A NEW group bringing together representatives from Scottish island local authorities and two MPs to discuss the issue of fixed links has been formed.
The first meeting was held virtually this morning (Wednesday) and Shetland was represented by SIC environment and transport committee chairman Ryan Thomson and transport planning manager Michael Craigie.
It comes amid an increased desire locally to see fixed links – such as tunnels – being pushed up the political agenda.
They are seen as ways to improve connectivity to some of Shetland’s islands, like Yell, Unst and Whalsay, whilst also tackling the high carbon emissions from ferries. But the high initial cost is their main obstacle.
Last month first minister Nicola Sturgeon told Shetland News that she thought there was a “strong case to be made for fixed links”.
SNP MPs Angus MacNeil MP, who represents the Western Isles, and Brendan O’Hara (Argyll and Bute), led the meeting.
Thomson said the group will discuss how fixed links can be progressed “locally and nationally”.
“It was an extremely constructive and positive conversation, with this new group formed, which will expand as we progress,” he said.
“It’s fantastic to hear of national politicians with real passion, interest and knowledge of not only tunnels and how they can be progressed, but what the real benefits they would bring not only to those who would directly benefit, but to the whole community, and economies of our islands.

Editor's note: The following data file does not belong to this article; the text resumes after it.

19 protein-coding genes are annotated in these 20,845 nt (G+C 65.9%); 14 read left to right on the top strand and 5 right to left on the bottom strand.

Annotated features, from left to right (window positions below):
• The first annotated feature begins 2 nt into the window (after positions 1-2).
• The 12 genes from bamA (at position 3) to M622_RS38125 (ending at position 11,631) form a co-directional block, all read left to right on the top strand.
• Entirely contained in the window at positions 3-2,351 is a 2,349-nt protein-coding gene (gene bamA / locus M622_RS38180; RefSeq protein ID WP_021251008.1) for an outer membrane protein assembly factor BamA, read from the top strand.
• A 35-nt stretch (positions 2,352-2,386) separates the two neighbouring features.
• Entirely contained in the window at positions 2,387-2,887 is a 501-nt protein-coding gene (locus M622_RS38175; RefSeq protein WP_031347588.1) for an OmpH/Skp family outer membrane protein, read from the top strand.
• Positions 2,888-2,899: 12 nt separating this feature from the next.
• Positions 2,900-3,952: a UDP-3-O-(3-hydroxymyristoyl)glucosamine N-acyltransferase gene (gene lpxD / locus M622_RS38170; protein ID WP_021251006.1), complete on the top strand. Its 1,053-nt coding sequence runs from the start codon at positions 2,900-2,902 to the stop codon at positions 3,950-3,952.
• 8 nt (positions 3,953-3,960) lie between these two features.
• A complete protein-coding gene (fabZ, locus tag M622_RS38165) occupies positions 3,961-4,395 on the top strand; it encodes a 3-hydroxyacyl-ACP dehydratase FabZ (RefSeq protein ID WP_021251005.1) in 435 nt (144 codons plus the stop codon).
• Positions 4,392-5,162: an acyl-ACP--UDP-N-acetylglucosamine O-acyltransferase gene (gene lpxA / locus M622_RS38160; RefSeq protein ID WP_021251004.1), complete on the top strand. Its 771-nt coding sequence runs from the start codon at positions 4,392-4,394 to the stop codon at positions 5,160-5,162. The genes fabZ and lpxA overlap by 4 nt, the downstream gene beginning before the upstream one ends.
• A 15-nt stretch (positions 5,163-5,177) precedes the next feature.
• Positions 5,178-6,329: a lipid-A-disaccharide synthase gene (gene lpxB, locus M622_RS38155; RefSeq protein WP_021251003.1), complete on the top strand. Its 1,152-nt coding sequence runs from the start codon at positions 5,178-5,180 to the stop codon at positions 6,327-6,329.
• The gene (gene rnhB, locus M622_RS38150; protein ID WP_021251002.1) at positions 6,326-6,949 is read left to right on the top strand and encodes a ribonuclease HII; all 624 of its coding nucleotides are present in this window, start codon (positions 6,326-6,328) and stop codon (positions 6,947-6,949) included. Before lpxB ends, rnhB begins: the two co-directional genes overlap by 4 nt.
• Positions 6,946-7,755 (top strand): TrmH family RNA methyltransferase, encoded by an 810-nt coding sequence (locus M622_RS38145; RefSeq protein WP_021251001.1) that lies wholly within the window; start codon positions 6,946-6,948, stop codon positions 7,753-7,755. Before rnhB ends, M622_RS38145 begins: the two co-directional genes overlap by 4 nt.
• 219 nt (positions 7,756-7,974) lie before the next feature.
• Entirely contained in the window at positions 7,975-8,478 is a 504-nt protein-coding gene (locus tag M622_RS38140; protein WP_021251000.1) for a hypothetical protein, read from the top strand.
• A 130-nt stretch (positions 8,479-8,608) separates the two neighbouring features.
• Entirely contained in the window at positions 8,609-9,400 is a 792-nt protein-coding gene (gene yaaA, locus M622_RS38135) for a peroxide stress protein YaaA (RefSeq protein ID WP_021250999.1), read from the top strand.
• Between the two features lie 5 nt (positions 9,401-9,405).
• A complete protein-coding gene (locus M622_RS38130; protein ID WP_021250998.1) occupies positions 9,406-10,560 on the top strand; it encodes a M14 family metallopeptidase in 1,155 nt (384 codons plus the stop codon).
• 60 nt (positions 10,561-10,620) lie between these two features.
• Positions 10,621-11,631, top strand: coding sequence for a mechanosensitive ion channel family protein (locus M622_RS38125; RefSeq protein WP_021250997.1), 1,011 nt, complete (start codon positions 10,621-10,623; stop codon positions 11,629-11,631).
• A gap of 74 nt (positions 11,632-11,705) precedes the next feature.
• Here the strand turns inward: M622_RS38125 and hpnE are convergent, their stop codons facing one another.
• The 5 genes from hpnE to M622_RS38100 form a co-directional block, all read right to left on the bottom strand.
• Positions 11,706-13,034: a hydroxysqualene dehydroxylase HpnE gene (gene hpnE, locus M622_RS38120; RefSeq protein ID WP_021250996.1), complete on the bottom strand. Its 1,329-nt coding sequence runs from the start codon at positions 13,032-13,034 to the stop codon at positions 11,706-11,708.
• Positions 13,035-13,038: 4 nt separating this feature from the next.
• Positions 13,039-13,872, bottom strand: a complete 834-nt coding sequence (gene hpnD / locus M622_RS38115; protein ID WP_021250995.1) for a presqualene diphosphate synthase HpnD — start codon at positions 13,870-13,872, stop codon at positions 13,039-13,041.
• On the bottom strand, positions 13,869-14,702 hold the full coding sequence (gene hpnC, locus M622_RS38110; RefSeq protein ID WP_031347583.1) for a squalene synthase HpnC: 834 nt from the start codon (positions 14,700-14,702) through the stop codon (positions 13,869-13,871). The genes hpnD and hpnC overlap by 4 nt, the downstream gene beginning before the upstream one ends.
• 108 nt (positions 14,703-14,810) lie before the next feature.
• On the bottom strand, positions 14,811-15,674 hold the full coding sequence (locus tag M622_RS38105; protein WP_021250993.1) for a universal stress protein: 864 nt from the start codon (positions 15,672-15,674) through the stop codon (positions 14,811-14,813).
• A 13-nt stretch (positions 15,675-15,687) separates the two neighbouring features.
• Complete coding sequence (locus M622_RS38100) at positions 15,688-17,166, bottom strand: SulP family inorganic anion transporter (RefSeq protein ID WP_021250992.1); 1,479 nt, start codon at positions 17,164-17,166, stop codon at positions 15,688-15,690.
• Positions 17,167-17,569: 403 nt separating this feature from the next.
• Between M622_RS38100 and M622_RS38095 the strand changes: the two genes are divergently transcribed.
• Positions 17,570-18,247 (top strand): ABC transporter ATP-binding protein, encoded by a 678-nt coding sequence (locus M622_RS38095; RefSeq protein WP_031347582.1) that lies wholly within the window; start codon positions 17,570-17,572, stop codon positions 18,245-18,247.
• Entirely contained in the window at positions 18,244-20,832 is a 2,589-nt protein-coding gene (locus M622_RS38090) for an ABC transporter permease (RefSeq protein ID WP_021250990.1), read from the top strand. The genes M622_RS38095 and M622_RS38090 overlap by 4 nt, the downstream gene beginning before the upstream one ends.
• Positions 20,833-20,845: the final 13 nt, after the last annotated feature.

“Angus MacNeil MP has been a long-term advocate of fixed links after visiting Faroe Islands, and seeing just what a huge difference they have made to their community and to their economy.”
Thomson said those in the meeting recognised and acknowledged the fundamental stumbling blocks, “including costs, optimum bias among other things, none of which cannot be overcome with determination and will”.
But the councillor said the “obvious substantial initial investment leads to significant long-term stable performance”.
The North Isles member added that with government targets to go “net zero” by 2045 at the latest, there needs to be a “sea change” in infrastructure development.
This “ensures that tunnels are no longer a ‘nice to have’, they are an essential and recognised part of the future model for achieving net zero carbon emissions”, he said.
“Fixed links can no longer mean the future, they have to be the present. I look forward with real enthusiasm to the group’s next meeting, which will be held in the coming weeks.”
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